Asteroid hazard

Ceres, the biggest asteroid, was discovered on the first day of the nineteenth century. It is about 1000km in diameter and since 2006 has been officially promoted to the status of Dwarf Planet. Now we know over 15,000 asteroids, and in 2006,831 of them had been classed as potential hazards. This essentially means that they have orbits that bring them critically close to the Earth, and are more than 1km across. At the time of writing in 2006, the most significant asteroid hazard known was the possibility of the 320m asteroid Apophis striking the Earth on 13 April 2036. NASA and others are already working on countermeasures. This impact would cause severe damage but would not threaten mass extinction.

By contrast to the millions who have been killed by flood, earthquake and volcano, there seem to be few if any cases on record of a meteorite or asteroid killing anyone, although people have been struck by meteorites. But although asteroid impacts are rare, they are inevitably very damaging. Even a small one could cause as much destruction as a nuclear weapon, while a large one could mean mass extinction.

Perhaps the most remarkable fact about an asteroid impact is that, with a little new technology, it is the most preventable of natural disasters. It is tricky even in principle to do much about a volcano. It may become possible to predict earthquakes more reliably than we do today, and to design buildings that withstand them better, but stopping one would require godlike abilities. Likewise, complete control of the climate remains in the realm of science fiction.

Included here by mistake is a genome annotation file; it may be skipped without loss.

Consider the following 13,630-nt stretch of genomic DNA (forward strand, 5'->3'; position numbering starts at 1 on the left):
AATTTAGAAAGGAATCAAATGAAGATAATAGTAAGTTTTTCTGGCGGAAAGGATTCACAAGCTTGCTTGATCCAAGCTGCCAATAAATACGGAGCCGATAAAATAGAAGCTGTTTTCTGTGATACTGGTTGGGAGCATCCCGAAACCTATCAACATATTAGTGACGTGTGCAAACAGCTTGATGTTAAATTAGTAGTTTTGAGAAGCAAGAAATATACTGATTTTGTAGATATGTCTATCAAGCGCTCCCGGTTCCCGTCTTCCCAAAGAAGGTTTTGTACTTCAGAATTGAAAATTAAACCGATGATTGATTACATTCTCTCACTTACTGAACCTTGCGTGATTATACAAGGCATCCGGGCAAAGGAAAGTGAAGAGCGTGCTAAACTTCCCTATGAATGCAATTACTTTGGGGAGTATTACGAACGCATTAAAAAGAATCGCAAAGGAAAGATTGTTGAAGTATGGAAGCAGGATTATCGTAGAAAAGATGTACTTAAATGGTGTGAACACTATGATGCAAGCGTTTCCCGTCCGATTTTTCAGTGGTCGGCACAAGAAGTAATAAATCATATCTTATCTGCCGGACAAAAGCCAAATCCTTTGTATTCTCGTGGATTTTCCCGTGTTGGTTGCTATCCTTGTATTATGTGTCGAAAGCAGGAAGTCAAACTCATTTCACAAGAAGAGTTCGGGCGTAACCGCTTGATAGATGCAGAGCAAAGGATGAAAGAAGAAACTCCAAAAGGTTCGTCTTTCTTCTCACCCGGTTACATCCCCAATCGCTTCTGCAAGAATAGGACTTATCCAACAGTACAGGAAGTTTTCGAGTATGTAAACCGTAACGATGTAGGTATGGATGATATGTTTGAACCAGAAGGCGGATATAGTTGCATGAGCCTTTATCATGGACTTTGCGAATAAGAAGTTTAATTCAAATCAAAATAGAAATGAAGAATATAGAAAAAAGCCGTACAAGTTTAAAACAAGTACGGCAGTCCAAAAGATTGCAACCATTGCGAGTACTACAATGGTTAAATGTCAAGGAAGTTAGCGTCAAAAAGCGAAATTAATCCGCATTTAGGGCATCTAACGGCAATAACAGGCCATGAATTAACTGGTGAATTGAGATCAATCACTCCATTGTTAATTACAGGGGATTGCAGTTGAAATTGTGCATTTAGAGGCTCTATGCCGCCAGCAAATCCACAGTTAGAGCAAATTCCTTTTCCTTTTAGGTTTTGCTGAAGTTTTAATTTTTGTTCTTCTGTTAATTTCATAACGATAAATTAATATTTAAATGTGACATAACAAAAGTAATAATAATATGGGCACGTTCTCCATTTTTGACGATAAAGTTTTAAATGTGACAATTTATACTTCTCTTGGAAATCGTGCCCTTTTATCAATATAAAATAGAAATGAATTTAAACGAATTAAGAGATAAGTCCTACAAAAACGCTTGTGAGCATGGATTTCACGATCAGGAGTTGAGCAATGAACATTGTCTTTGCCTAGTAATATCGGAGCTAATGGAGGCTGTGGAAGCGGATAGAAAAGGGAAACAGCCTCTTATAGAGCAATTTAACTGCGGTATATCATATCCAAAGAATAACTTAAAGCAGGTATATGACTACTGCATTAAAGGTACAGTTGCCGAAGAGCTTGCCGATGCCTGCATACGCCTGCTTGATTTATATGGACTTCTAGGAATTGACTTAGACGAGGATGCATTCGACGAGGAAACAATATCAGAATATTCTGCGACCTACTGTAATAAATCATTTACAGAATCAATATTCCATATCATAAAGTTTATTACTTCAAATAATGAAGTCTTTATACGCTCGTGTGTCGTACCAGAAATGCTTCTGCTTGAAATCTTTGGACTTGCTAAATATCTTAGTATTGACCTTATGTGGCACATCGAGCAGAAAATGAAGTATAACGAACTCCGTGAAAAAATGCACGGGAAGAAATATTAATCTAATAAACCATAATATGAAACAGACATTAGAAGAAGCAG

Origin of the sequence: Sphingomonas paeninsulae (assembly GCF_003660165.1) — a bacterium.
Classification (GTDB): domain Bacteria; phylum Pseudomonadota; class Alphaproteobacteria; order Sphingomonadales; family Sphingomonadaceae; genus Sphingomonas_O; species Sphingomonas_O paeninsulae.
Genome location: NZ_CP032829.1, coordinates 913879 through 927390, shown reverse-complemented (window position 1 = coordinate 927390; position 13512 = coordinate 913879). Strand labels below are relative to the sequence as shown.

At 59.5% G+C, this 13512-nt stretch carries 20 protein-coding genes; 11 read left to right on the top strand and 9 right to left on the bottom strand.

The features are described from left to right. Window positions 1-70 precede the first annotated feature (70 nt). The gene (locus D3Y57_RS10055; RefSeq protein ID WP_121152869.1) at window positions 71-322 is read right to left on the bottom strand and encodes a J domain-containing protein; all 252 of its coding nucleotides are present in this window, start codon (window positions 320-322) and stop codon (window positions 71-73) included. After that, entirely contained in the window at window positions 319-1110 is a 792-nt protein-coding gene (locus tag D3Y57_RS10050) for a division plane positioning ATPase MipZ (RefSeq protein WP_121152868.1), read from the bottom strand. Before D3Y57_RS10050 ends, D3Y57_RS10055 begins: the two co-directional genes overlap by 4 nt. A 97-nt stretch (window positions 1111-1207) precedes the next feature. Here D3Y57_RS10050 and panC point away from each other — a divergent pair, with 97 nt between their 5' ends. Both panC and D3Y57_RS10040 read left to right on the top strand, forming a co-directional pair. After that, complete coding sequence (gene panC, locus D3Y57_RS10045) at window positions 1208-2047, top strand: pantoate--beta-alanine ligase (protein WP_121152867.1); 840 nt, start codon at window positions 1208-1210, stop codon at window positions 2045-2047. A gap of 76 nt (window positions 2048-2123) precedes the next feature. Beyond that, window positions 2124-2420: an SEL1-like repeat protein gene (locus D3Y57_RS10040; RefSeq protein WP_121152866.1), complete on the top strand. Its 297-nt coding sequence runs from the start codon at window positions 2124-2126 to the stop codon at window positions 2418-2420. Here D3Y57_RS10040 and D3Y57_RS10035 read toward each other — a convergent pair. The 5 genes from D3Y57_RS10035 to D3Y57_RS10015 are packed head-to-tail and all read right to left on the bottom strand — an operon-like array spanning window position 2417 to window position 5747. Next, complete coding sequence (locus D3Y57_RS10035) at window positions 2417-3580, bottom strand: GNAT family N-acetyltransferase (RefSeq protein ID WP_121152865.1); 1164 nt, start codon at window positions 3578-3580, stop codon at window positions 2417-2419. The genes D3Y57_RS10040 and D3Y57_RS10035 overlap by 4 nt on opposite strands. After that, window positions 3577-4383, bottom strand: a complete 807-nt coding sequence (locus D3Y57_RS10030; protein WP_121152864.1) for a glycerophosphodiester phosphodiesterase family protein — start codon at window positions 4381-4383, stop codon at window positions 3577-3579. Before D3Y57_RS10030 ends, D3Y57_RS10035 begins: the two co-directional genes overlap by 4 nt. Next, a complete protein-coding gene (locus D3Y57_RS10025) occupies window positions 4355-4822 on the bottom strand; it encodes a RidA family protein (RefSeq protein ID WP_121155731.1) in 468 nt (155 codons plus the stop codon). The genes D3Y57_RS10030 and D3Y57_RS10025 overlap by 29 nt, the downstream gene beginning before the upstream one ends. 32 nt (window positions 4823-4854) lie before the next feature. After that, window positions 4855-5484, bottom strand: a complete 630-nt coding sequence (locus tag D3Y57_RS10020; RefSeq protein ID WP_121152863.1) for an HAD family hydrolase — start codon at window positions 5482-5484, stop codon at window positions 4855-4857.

By contrast, our awareness of asteroid hazards has been piqued by the fact that we can contemplate doing something about them. First, we have enough telescopes and cameras around the Earth to allow'Near Earth Objects” to be spotted more reliably than ever. One could still arrive from a clear sky, but systems now in place are diminishing the chance of such a surprise. In addition,¬†any impact that was predicted would probably turn out to be decades in the future. So humanity would have plenty of notice.

What to do during the warning period would be a trickier choice. One idea would be to blow the asteroid to bits with nuclear weapons. However, this means people having atomic bombs, a far worse hazard to the species than any asteroid. Also, a substantial percentage of the bits of the asteroid would probably continue in much the same orbit as before and hit the Earth, with lesser but still damaging effect.

But there is no dearth of more graceful ideas. One would be to place a tiny rocket motor on the asteroid and gently nudge it into an orbit that misses the Earth. Another would be to paint one side white so that the different pressure of sunlight on its faces would shift it in its orbit, although as asteroids rotate, this might not be feasible.

While asteroid hazards to the people of Earth have not been increasing, the attention paid to them has grown rapidly. Doubtless some of the running has been made by an aerospace industry that smells profit. But if they can make money preventing our demise, why not?

Perhaps we need more creative thinking about what to do with a possible impacting asteroid. An obvious idea would be to divert it into orbit round the Earth. Even a tiny one would contain raw materials for any number of space stations or planetary probes. But perhaps it would be more fun to send it full-tilt into the near side of the Moon so we could see a new crater form before our eyes, and marvel at our cleverness in being at a safe distance as it happened.